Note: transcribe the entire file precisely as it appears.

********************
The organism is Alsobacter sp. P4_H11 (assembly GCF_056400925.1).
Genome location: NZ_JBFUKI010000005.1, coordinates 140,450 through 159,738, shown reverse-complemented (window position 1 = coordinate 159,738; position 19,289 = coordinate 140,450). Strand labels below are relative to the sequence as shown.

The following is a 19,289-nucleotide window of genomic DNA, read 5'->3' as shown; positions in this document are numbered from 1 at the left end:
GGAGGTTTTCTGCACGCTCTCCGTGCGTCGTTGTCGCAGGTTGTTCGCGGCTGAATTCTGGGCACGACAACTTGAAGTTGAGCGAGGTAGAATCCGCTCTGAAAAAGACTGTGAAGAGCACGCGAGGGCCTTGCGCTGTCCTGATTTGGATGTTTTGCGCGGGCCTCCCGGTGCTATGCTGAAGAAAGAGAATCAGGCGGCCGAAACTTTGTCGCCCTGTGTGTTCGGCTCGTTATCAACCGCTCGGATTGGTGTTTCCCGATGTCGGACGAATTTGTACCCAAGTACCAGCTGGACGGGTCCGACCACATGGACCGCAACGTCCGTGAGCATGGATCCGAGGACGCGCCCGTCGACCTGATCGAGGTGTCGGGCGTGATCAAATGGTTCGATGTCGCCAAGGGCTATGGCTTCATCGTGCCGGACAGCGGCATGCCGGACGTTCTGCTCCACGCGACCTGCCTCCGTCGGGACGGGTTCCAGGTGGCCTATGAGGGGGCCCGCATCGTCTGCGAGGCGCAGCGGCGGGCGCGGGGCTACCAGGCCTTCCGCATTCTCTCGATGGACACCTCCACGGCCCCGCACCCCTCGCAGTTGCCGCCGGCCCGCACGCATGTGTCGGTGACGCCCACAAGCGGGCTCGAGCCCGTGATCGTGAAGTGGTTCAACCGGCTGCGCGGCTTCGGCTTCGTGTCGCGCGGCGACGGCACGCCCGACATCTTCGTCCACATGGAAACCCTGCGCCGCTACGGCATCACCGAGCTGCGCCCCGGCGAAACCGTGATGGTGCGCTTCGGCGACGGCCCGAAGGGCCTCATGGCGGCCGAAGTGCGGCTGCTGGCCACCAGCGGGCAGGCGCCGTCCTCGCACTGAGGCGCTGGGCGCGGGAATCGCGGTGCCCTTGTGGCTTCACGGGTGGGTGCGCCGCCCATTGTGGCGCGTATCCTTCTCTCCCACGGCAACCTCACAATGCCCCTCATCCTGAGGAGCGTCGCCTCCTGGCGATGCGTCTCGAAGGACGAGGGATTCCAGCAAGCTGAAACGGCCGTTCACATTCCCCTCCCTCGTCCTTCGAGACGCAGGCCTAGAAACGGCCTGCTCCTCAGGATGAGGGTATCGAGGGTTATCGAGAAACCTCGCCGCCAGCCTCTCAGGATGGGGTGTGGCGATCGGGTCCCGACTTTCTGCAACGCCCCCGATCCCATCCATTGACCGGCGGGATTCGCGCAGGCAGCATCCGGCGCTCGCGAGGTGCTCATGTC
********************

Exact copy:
The organism is Alsobacter sp. P4_H11 (assembly GCF_056400925.1).
Genome location: NZ_JBFUKI010000005.1, coordinates 140,450 through 159,738, shown reverse-complemented (window position 1 = coordinate 159,738; position 19,289 = coordinate 140,450). Strand labels below are relative to the sequence as shown.

The following is a 19,289-nucleotide window of genomic DNA, read 5'->3' as shown; positions in this document are numbered from 1 at the left end:
GGAGGTTTTCTGCACGCTCTCCGTGCGTCGTTGTCGCAGGTTGTTCGCGGCTGAATTCTGGGCACGACAACTTGAAGTTGAGCGAGGTAGAATCCGCTCTGAAAAAGACTGTGAAGAGCACGCGAGGGCCTTGCGCTGTCCTGATTTGGATGTTTTGCGCGGGCCTCCCGGTGCTATGCTGAAGAAAGAGAATCAGGCGGCCGAAACTTTGTCGCCCTGTGTGTTCGGCTCGTTATCAACCGCTCGGATTGGTGTTTCCCGATGTCGGACGAATTTGTACCCAAGTACCAGCTGGACGGGTCCGACCACATGGACCGCAACGTCCGTGAGCATGGATCCGAGGACGCGCCCGTCGACCTGATCGAGGTGTCGGGCGTGATCAAATGGTTCGATGTCGCCAAGGGCTATGGCTTCATCGTGCCGGACAGCGGCATGCCGGACGTTCTGCTCCACGCGACCTGCCTCCGTCGGGACGGGTTCCAGGTGGCCTATGAGGGGGCCCGCATCGTCTGCGAGGCGCAGCGGCGGGCGCGGGGCTACCAGGCCTTCCGCATTCTCTCGATGGACACCTCCACGGCCCCGCACCCCTCGCAGTTGCCGCCGGCCCGCACGCATGTGTCGGTGACGCCCACAAGCGGGCTCGAGCCCGTGATCGTGAAGTGGTTCAACCGGCTGCGCGGCTTCGGCTTCGTGTCGCGCGGCGACGGCACGCCCGACATCTTCGTCCACATGGAAACCCTGCGCCGCTACGGCATCACCGAGCTGCGCCCCGGCGAAACCGTGATGGTGCGCTTCGGCGACGGCCCGAAGGGCCTCATGGCGGCCGAAGTGCGGCTGCTGGCCACCAGCGGGCAGGCGCCGTCCTCGCACTGAGGCGCTGGGCGCGGGAATCGCGGTGCCCTTGTGGCTTCACGGGTGGGTGCGCCGCCCATTGTGGCGCGTATCCTTCTCTCCCACGGCAACCTCACAATGCCCCTCATCCTGAGGAGCGTCGCCTCCTGGCGATGCGTCTCGAAGGACGAGGGATTCCAGCAAGCTGAAACGGCCGTTCACATTCCCCTCCCTCGTCCTTCGAGACGCAGGCCTAGAAACGGCCTGCTCCTCAGGATGAGGGTATCGAGGGTTATCGAGAAACCTCGCCGCCAGCCTCTCAGGATGGGGTGTGGCGATCGGGTCCCGACTTTCTGCAACGCCCCCGATCCCATCCATTGACCGGCGGGATTCGCGCAGGCAGCATCCGGCGCTCGCGAGGTGCTCATGTC